What do you think of the value of nutrition in preventing and treating coronary disease?
It is intuitive that a good diet and lifestyle should reduce one’s risk of coronary disease. Indeed this is always the first thing I advise patients when I see them. However it should be realized that the reduction in cardiovascular risk from dietary changes is often fairly modest. My own experience, and results from observational studies, would suggest that a very aggressive dietary intervention, such as switching from a high fat diet to one considered “heart healthy,” improves cholesterol control only by about 5-10%. For most patients I see with coronary disease, they need to get their cholesterol down by 30% or more for optimal risk control. Yet many people try to delude themselves into thinking they don’t need cholesterol lowering medications because they will change to a healthy diet.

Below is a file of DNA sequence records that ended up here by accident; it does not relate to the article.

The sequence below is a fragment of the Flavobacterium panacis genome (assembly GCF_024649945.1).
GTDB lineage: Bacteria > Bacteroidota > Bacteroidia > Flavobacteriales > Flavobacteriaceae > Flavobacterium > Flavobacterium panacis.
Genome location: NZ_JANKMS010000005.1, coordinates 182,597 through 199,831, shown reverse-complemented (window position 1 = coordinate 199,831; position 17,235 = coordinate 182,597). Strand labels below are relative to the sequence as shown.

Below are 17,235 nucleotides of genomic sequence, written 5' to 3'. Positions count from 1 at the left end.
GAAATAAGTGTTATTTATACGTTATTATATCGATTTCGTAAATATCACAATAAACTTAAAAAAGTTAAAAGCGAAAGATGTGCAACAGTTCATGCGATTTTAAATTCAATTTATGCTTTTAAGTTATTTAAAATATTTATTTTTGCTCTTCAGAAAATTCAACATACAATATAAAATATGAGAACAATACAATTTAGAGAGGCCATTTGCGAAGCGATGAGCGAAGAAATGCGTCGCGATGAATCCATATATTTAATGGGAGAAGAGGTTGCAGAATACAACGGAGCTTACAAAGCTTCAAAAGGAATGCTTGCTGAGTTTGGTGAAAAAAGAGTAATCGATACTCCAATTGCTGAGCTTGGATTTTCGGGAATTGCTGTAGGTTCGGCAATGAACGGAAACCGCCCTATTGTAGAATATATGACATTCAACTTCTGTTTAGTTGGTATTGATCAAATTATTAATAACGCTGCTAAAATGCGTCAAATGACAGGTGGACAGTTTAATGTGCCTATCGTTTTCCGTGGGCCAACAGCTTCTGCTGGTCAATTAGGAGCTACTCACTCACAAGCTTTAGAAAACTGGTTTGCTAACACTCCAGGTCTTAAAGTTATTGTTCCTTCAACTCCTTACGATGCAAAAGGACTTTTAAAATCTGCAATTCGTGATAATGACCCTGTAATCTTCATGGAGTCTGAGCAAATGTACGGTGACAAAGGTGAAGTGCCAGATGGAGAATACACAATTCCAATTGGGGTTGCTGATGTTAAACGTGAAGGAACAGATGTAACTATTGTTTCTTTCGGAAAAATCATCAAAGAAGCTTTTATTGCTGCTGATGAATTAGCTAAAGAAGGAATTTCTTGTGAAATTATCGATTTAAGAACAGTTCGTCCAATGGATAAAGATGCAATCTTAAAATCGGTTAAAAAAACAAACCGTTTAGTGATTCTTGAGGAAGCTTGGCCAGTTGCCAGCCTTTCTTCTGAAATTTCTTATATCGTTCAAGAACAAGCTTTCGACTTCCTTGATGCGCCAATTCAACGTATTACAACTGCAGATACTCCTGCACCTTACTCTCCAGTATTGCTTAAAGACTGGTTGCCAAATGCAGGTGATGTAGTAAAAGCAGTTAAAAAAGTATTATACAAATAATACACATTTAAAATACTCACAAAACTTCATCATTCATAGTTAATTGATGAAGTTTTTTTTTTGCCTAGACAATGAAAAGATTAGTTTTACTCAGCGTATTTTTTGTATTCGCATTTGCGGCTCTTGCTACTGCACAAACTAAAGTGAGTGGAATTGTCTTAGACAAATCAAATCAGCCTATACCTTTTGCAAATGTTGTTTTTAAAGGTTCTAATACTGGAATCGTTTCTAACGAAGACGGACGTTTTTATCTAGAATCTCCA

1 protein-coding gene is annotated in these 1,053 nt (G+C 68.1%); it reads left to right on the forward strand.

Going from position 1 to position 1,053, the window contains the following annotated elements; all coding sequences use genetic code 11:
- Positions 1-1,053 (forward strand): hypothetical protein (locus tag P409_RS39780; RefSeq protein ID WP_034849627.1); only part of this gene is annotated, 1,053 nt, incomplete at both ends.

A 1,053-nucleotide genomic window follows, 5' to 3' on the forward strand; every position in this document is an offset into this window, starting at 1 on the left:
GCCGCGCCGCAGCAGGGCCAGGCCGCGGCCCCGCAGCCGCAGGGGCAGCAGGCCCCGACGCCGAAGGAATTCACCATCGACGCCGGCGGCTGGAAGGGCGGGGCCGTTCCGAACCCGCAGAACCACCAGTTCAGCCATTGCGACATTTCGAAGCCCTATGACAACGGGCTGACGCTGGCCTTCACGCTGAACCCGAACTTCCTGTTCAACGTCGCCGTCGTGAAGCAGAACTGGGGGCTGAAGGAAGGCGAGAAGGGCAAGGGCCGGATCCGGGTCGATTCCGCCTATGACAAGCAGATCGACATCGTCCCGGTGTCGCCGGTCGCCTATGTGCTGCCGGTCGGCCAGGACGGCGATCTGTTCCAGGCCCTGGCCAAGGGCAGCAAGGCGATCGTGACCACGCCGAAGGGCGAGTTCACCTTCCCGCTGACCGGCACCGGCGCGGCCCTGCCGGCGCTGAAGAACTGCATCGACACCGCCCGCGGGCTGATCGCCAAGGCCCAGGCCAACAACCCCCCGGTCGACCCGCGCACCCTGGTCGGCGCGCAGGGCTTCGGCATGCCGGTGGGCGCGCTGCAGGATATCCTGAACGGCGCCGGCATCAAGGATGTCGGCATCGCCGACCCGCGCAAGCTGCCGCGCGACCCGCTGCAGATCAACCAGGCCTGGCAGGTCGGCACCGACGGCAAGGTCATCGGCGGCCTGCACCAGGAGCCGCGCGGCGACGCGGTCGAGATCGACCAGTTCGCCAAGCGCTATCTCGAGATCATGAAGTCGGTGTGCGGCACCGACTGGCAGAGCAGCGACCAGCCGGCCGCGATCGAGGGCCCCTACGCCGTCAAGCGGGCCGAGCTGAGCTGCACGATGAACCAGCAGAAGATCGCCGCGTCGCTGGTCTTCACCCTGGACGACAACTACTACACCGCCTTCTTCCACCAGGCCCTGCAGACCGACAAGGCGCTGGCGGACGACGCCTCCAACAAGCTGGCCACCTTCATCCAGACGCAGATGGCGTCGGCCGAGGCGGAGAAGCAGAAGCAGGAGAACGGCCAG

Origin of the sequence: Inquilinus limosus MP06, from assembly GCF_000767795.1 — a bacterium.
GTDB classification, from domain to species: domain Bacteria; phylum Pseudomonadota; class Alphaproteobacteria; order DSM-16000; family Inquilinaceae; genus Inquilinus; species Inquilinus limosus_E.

It isn’t that having a healthy diet is not important; it certainly is. Diet is always step one and likely has benefits beyond what physicians like myself measure on the lipid panel: e.g. vitamin intake, nutrients, other cholesterol particles such as chylomicrons, and many other benefits. Every major guideline emphasizes the importance of a healthy diet for minimizing your disease risk. However its benefit on the lipid panel is relatively modest. The lipid panel is by no means a perfect tool but it is quite predictive of cardiovascular disease risk. For most people with established coronary disease, medications are required to lower the LDL to the guideline-suggested target. I would venture that these medications are necessary for a good number of patients without coronary disease as well, at least those who are intermediate or high-risk for coronary disease.
What do you think? Do you think medications are over-prescribed for cholesterol control? Do physicians do a good job of explaining the need for medications?